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Am Fam Physician. 2006;74(1):161-162

Clinical Question: Is itopride (not available in the United States, U.S. Food and Drug Administration approval pending) effective for the treatment of functional (nonulcer) dyspepsia?

Setting: Outpatient (any)

Study Design: Randomized controlled trial (double-blinded)

Allocation: Concealed

Synopsis: Like its cousin cisapride (Propulsid, removed from the market because of cardiac side effects), itopride is a prokinetic agent used in Japan to treat functional dyspepsia. In this study, the first well-designed clinical trial of itopride for that indication, the authors randomized (allocation concealed) 554 patients with functional dyspepsia based on the Rome II criteria to receive itopride 50 mg three times daily, 100 mg three times daily, or 200 mg three times daily, or placebo. All underwent ultrasonography and upper endoscopy to exclude ulcer, malignancy, or other structural causes for their symptoms.

The groups were balanced at the start of the study; the mean age of participants was 47 years, with a range of 18 to 94 years. Approximately two thirds of participants were women. Outcomes were assessed blindly, and analysis was by intention to treat.

The primary outcome was the score on the validated Leeds Dyspepsia Questionnaire (LDQ), which rates eight symptoms from 0 (not present) to 5 (very severe). There were no significant differences between the three dosages of itopride, so the results reported for all three doses were pooled. This is reasonable given the statistical homogeneity of those findings.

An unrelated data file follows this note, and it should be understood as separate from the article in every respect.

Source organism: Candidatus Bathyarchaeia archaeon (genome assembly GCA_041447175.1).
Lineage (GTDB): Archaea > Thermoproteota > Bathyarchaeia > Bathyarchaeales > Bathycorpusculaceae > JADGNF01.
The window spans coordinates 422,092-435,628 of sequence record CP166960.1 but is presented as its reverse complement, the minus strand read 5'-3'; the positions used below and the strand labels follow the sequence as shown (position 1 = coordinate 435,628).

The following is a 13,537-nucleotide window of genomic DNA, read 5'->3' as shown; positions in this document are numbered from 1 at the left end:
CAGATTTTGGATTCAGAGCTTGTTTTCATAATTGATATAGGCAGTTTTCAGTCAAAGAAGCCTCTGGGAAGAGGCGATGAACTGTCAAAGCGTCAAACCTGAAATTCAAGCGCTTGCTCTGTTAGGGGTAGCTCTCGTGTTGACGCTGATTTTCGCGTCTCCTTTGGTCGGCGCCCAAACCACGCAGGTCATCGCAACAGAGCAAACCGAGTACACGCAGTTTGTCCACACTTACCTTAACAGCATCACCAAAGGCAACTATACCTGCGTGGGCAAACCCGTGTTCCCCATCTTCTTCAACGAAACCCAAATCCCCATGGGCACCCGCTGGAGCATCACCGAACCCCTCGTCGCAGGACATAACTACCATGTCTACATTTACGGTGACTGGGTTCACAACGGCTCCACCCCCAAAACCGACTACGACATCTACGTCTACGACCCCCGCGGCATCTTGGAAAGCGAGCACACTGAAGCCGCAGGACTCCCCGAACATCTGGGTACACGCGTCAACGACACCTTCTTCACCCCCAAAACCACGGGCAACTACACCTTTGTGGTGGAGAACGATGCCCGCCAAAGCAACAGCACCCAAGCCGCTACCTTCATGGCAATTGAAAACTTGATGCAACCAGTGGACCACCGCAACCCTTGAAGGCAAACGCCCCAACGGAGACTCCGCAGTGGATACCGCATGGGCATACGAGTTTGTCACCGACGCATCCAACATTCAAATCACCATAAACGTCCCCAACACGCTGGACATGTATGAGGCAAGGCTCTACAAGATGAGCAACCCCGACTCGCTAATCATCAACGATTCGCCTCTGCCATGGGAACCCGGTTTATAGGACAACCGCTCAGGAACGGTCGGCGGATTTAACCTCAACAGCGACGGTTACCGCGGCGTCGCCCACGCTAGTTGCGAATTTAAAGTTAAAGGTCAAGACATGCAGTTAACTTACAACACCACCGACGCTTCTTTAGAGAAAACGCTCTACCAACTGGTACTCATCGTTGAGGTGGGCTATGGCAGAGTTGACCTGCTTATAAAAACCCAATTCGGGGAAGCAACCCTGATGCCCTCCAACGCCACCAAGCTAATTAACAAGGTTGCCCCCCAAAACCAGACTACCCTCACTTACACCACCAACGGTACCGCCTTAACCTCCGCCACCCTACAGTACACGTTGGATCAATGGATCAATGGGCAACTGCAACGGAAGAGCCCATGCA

After eight weeks, the average patient’s LDQ score improved 4.5 points in the placebo group and 6.2 points in the itopride group, a change that is of borderline clinical significance. Patients also assessed the global degree of improvement (marked or complete) and were more likely to respond to itopride than to placebo (59.9 versus 41.2 percent; P < .001; number needed to treat = 6). There was no difference among groups regarding minor or serious adverse events during the trial.

Bottom Line: Itopride was somewhat effective for functional dyspepsia. The drug appears to be safe on the basis of this small, short study. (Level of Evidence: 1b)

POEMs (patient-oriented evidence that matters) are provided by Essential Evidence Plus, a point-of-care clinical decision support system published by Wiley-Blackwell. For more information, see Copyright Wiley-Blackwell. Used with permission.

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Copyright © 2006 by the American Academy of Family Physicians.

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